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Diabetes & Skin Care

Skin Care Tips For Diabetics

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Updated July 01, 2014

Written or reviewed by a board-certified physician. See About.com's Medical Review Board.

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This article has been reviewed by the Medical Review Board and is considered medically accurate.

How Diabetes Can Affect the Skin

Diabetes affects a number of the body's functions and organs, including the skin—the least dramatic issue being that it can make the skin's appearance dull and less supple. Diabetes can also lead to skin disorders, and in fact, some skin conditions can actually be a sign of diabetes, such as thicker skin, a yellowish skin color, dry, scaly or cracking skin, and cuts and wounds that take longer to heal.

Diabetics' high glucose levels can cause fluid loss when the body attempts to get rid of this excess glucose through urination, leading to dry skin. And diabetic neuropathy (nerve damage) can affect nerves that control the sweat glands, decreasing perspiration and also leading to dryness. In addition, higher blood glucose supports bacteria growth, and diabetics are less likely to be able to fight off bacteria. The combination of dry, cracked skin, along with the inability to fight bacteria, can lead to an increased risk of infection in diabetics.

Diabetes can cause skin thickening, as well as reduced blood circulation to the skin. Diabetics therefore need to take special care of their skin, keeping it clean and healthy to prevent further problems and complications.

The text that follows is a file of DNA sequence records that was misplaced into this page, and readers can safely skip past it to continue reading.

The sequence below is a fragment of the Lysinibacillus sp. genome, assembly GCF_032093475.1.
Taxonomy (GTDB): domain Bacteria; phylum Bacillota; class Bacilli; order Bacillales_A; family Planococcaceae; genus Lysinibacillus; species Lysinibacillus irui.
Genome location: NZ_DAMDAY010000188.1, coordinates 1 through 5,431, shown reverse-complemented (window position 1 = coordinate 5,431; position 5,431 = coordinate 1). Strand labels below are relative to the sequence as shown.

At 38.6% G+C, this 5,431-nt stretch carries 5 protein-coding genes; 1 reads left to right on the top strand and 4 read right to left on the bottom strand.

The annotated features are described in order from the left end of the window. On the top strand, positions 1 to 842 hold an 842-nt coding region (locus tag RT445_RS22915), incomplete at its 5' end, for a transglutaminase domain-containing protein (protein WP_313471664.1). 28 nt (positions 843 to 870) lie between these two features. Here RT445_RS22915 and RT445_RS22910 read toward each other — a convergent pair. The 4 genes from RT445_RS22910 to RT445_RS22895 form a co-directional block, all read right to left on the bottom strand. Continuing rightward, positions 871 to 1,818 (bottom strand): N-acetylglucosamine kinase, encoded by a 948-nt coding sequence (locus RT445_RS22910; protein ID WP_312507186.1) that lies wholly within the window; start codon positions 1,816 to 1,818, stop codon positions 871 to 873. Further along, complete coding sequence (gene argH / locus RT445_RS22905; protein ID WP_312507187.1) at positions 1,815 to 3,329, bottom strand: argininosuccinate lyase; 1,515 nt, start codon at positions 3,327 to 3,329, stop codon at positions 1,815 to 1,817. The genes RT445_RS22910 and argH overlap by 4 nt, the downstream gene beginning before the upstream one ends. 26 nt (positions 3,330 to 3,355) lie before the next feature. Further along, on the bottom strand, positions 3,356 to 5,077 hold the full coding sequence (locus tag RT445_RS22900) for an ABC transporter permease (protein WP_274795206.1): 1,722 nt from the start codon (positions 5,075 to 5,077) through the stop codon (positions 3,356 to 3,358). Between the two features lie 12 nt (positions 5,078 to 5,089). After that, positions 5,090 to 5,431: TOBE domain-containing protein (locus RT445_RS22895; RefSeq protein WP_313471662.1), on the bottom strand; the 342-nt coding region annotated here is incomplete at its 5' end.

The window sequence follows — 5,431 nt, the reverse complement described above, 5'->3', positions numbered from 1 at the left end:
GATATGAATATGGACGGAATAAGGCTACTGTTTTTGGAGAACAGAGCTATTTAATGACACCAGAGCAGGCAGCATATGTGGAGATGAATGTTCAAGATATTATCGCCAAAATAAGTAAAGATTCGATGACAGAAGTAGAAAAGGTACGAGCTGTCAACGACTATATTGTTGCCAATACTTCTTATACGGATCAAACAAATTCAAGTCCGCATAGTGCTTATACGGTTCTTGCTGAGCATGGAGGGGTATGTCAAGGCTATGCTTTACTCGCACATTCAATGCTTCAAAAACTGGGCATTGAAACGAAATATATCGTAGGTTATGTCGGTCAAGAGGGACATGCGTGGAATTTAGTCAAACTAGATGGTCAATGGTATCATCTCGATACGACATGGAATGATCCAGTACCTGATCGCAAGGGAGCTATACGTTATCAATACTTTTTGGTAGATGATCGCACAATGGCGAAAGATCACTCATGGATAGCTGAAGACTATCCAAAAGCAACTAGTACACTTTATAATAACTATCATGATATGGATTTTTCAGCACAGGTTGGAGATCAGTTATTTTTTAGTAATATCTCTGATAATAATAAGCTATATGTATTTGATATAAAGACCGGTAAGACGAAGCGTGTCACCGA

Keep Your Skin Hydrated

It’s important to prevent dry skin, which can crack, allowing germs and bacteria to enter the body and possibly lead to infection. Extremely dry skin can also get very itchy, and the tendency to scratch can lead to cracks and openings through which bacteria can enter. In certain cases, amputation can result from infections that develop, due to cracks and breaks in extremely dry and damaged skin.

Dry Skin Tips

Avoid hot baths and showers. In addition to preventing dry skin (which is good advice for everyone), diabetics can experience a loss of sensation, and hot water can lead to burns.

Use a mild, moisturizing cleanser or soap. Avoid bubble baths, which tend to be drying. Rinse the skin well and pat it dry. Be sure to thoroughly dry the skin in the underarms, under the breasts, between the toes, and in any area where water can be trapped. Immediately apply moisturizer.

Bathe less during the winter. Moisturize the skin to prevent chapping in cold and windy winter weather.

Help For Dry Winter Skin

Be sure to apply a lotion or cream that replenishes moisture. Don’t put lotion between the toes, though, because this can encourage fungus to grow.

Check your skin and feet daily, and treat any minor cuts, blisters, scratches and abrasions right away by washing with mild soap and water. Avoid using harsh antiseptics, like alcohol and iodine, and ask your doctor about antiseptics or antibiotic ointments and creams that are safe for you to use. After cleansing, over the cuts with a sterile bandage or gauze. If you have any major problems, like severe cuts, burns or infections, you should see your doctor.

Also check the skin for extreme dryness and cracks, and red or sore areas that could lead to infection. Contact your dermatologist or doctor for all skin issues that don’t resolve on their own.

Other tips

• Frequent urination can lead to dehydration and the loss of skin's moisture. Drink fluids like water, and fresh, healthy juices to keep skin healthy.
• Wear breathable cotton underwear.
• Use protective clothing and products, such as winter-like hats, long sleeves and sunscreen, during extreme-weather months.
• Watch your blood glucose levels and maintain a healthy lifestyle.

Nail and Foot Care for Diabetics

Sources
American Diabetes Association
National Diabetes Information Clearing House (NDIC)
CDC-Diabetes Public Health Resource

More Information:

Type I Diabetes
Type II Diabetes

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